Baroque composers borrowed from each other with an abandon that, today, would cost them their good name and probably a lot of trouble. Friday night's Handel Festival concert at the University of Maryland's Memorial Chapel brought together a couple of the pieces Handel dipped into liberally for material for his oratorio "Israel in Egypt," shedding new light on the sources of that great composer's lyrical inspiration. The names of those sources were Stradella and Erba, who produced music more notable for the potential that Handel realized than for any brilliance in its own right.

The performances were elegant, anchored by the Smithsonian Concerto Grosso, conducted byNicholas McGegan, an ensemble whose pun of a name belies the seriousness of musical purpose and the brilliance of technical skill. For Stradella's dramatic "Serenata: Qual prodigio e ch'io miri?" the visual impact of the orchestral forces was dominated by a magnificent theorbo, a lutelike instrument with a neck that loomed over the heads of players and singers alike.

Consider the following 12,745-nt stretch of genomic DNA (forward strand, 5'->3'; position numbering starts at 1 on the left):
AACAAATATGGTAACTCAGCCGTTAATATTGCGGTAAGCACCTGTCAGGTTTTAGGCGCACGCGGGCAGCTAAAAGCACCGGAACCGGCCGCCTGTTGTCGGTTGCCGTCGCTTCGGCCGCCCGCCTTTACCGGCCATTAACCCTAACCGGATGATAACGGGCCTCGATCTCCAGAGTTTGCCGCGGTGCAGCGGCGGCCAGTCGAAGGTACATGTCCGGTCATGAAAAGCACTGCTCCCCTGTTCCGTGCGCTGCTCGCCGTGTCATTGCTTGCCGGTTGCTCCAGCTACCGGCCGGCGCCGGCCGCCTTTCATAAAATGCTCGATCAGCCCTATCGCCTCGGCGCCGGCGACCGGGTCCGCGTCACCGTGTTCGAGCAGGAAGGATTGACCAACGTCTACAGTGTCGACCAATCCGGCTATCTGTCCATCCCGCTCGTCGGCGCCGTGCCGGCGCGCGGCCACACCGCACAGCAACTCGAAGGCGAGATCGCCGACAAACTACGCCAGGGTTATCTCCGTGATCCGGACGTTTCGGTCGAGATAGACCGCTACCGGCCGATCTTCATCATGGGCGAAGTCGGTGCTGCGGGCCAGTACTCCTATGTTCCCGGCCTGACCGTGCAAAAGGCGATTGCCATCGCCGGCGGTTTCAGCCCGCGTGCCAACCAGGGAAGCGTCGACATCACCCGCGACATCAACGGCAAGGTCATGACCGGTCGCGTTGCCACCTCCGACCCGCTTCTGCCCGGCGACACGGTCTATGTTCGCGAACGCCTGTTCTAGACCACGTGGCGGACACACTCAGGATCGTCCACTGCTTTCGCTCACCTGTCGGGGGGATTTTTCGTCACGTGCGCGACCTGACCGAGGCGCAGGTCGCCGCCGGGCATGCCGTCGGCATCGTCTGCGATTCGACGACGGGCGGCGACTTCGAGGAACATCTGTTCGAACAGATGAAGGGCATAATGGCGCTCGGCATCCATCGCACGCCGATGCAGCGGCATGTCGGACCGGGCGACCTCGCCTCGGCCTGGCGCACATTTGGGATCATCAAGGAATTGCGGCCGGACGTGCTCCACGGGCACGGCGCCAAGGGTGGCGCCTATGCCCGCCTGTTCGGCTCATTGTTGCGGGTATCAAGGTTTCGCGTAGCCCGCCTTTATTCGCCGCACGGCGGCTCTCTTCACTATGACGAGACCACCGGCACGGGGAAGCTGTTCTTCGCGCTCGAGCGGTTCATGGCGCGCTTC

The singing throughout was excellent. The trio in the Stradella sang with a marvelous sense of movement and baroque drama. The solo octet that sang Erba's setting of the "Magnificat" was well balanced and provided some memorable moments, in particular the ornamenting in duet in the "Et Exultavit" and the singing of countertenor Derek Lee Ragin.

The concert opened with a set of three sacred concertos sung with a lovely feeling of line and blend by the University of Maryland Chamber Singers. -- Joan Reinthaler